There was no cure.
At 24, she’d been married six years; six grinding, agonizing years of non-stop work, harsh treatment, and that visceral longing which made no sense at all.
Night after night, she lay beside her snoring husband, as far away as she could get. One leg nearly slid off the side of the bed. Better than his loathsome touch, awake or asleep. She’d stare at the dark ceiling, hearing horses rustle in the barn below, an owl hoot, the sound nearly as sad and lonely as she felt for if today had been dreadful, tomorrow would be worse.
And every tomorrow after that.
She’d soundlessly slipped out of bed, moved to the hall. To the square in the ceiling, where the head of a rope extruded. It took several leaps, for Sarah was a small woman. But success at last when the old square squeaked down and the folded ladder hung within reach.
Then she was in the dusty attic, her bare feet leaving a trail directly to a window through which the town’s narrow, cobblestoned street wound past the apothecary across the street. It was a dispiriting view, but she’d not come for that.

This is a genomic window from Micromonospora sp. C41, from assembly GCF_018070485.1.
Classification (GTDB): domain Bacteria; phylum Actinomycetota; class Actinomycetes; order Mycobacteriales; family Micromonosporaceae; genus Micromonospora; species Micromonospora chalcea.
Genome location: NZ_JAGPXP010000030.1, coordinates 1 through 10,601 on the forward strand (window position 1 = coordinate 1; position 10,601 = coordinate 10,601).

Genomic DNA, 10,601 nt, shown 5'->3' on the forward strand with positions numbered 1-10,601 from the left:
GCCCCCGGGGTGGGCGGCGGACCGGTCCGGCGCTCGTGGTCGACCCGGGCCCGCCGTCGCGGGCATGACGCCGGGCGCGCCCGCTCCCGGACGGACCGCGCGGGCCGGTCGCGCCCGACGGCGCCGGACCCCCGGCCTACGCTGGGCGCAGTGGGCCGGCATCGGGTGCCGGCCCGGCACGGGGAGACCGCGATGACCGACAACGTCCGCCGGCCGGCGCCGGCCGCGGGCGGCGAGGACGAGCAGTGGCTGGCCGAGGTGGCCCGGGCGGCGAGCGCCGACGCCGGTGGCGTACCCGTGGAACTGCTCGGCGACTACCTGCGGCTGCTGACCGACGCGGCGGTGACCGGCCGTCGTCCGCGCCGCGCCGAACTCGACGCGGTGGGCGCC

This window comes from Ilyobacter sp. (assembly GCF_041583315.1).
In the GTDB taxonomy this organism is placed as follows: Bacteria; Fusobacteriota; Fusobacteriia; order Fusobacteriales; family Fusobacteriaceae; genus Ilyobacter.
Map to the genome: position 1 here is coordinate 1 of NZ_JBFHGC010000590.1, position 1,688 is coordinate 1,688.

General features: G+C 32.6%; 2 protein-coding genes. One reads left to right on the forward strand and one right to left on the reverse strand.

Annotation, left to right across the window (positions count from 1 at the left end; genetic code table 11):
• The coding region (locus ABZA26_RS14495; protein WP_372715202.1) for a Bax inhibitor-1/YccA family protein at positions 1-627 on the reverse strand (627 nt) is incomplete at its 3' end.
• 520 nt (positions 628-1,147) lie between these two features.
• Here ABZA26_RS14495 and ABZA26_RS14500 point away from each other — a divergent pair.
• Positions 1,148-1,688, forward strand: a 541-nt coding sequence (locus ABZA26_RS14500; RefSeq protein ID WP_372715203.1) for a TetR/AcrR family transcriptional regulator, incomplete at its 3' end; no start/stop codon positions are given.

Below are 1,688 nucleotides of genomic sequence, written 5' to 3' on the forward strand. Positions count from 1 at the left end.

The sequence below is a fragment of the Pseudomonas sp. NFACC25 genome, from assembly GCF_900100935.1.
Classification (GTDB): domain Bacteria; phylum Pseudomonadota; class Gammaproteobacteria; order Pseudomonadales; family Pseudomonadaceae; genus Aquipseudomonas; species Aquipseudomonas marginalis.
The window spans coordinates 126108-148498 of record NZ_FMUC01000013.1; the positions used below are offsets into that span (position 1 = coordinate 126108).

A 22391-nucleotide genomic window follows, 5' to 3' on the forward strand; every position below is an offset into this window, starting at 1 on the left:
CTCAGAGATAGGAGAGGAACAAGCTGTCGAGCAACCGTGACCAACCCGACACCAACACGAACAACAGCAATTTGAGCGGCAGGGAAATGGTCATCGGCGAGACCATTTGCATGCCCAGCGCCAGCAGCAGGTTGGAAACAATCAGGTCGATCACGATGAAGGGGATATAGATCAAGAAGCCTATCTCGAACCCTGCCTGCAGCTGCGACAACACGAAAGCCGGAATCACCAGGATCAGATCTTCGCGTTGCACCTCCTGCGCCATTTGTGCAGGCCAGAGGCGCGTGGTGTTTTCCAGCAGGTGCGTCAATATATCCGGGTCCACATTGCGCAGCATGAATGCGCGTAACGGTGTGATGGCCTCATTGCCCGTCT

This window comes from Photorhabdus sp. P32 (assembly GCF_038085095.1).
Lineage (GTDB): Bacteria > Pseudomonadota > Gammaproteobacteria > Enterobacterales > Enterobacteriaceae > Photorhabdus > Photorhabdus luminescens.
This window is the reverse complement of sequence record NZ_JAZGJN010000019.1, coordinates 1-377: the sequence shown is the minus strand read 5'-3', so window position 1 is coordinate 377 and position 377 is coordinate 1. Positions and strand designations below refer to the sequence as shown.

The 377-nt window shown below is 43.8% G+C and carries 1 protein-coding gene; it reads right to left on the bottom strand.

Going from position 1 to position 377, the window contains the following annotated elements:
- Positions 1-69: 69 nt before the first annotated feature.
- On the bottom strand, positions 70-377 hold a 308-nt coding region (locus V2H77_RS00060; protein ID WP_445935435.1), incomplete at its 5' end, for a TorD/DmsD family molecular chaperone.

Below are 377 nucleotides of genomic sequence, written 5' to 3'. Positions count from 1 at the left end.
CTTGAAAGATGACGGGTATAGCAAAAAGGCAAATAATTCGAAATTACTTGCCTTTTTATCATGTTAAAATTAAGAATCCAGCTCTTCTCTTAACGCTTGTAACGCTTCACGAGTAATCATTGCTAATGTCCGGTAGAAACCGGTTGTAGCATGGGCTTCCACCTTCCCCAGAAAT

She’d come to ensure that tomorrow never would.
Unlatching the window, for the first time in ages she felt light, as if good things were just around the corner. As if she were young again, and Father had held her hand as they walked to her very first day in church.
She closed her eyes, leaning against the cool panes for just a moment. What would it be like, to be dead? Would she end up in an everlasting, flaming Hell as the preacher claimed?
Would she still return for an unknowable life sometime in the future, when at last those maybes would become a certainty and she’d meet The One?
In all her lives, the maybes had existed, the feeling that something was lacking, missing. Something precious that maybe could be found. Her past two lives had narrowed it down somewhat: she now felt that “something” had to be a person, a man the same as she.
Finally she’d know what real love was, what it felt like to simply walk next to a stream hand in hand, feeling perfect happiness, needing nothing more.
Sle lifted her face from the cold pane, returned to that abhorrent bed.
Maybe someday such a bed would be a joy beyond knowing.
…What would it be like, to be dead? Would she end up in an everlasting, flaming Hell as the preacher claimed?